The Supreme Court has spoken on the volatile issue of how a census should be taken. Actually, the court spoke only in part. The issue remains charged, and fireworks could start anew when Congress deals with additional funding for the national head count this spring.
Counting every head, so to speak, lies at the heart of this controversy. As you probably recall, one side of the aisle in Congress took great umbrage at the idea of using scientific sampling methods to fill in census gaps. (And gaps there are: Some 4 million people were missed in 1990's count, mostly urban and mostly minority.)
Republicans argued that sampling techniques - no matter how praised by statisticians - violate the Constitution's requirement for an "actual enumeration." Above all, they weren't about to let numbers so derived be used to apportion states' representation in Congress.
On that, the court agreed. The five-justice majority found that federal law prohibits sampling for that crucial political purpose. But the justices left the door open to other uses of sampling: to set population figures for distributing federal spending, or even to guide state redistricting.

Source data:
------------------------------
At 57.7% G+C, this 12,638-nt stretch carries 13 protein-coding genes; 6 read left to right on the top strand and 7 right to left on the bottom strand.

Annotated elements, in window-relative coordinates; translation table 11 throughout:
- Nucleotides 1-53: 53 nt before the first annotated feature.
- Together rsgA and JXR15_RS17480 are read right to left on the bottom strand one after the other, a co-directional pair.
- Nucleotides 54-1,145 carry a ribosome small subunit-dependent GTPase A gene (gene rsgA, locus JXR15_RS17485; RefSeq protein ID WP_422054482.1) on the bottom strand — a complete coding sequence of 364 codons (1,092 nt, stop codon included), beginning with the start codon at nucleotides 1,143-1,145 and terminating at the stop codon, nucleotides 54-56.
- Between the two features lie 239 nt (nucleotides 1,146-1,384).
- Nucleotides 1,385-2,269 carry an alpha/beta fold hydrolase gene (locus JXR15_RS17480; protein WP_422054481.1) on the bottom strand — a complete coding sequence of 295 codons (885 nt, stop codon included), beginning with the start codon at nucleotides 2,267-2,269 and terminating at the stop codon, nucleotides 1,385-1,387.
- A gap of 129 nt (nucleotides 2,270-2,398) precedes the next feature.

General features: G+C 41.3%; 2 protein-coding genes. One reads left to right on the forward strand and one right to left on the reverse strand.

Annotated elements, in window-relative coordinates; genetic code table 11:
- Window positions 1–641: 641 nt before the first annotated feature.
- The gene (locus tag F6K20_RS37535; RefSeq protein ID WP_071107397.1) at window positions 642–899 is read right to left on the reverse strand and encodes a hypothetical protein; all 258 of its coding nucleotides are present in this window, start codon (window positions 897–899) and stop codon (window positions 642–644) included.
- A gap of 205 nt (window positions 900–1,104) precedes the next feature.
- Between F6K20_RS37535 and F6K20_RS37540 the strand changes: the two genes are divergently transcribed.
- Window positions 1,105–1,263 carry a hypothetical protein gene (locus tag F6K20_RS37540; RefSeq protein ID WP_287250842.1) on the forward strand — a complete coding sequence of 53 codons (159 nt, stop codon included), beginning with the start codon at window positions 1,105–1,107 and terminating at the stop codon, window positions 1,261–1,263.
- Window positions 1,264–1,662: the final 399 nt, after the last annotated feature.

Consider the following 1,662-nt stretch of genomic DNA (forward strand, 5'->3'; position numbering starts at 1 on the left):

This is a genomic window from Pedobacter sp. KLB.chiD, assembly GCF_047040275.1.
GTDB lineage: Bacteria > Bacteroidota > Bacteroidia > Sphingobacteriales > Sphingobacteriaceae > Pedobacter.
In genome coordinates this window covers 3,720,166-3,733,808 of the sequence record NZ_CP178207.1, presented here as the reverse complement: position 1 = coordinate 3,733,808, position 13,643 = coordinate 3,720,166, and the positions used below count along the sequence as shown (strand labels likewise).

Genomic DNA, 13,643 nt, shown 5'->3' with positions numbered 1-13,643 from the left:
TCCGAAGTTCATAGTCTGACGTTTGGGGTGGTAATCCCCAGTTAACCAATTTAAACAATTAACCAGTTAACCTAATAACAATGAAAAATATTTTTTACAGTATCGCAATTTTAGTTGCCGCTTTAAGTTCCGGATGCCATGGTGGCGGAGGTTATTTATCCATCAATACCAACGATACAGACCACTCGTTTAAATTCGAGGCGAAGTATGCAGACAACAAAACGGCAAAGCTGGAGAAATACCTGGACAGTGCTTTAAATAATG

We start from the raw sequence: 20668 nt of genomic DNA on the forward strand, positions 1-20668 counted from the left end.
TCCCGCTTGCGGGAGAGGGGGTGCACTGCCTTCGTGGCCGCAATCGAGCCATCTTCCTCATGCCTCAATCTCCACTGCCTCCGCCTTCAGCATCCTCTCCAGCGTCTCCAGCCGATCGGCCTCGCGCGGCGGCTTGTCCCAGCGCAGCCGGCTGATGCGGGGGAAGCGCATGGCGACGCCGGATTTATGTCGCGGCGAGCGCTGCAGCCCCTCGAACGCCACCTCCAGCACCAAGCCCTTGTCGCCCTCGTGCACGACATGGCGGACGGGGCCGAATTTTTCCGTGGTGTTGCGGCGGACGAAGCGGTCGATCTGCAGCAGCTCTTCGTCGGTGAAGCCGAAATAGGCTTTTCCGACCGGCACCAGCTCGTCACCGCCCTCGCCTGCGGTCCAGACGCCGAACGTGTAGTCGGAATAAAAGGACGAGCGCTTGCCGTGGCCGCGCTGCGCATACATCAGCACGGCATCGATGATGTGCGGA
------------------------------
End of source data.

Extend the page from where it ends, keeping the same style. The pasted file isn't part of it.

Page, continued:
Its GOP critics, however, want sampling all the way out. Most Democrats, on the other hand, want to be sure that poorer Americans, who tend to vote Democratic, are counted. In the middle stands an already frustrated US Census Bureau, which needs quickly to set a steady course toward the 2000 count. Knocking on the front door of every household that doesn't mail back the census form is not a feasible alternative.
Justice Stephen Breyer, in dissent, hit it on the head. Sampling is a useful, statistically sound supplement to (not substitute for) an actual enumeration. As he said, it would achieve the "very accuracy that the census seeks and the Census Act itself demands."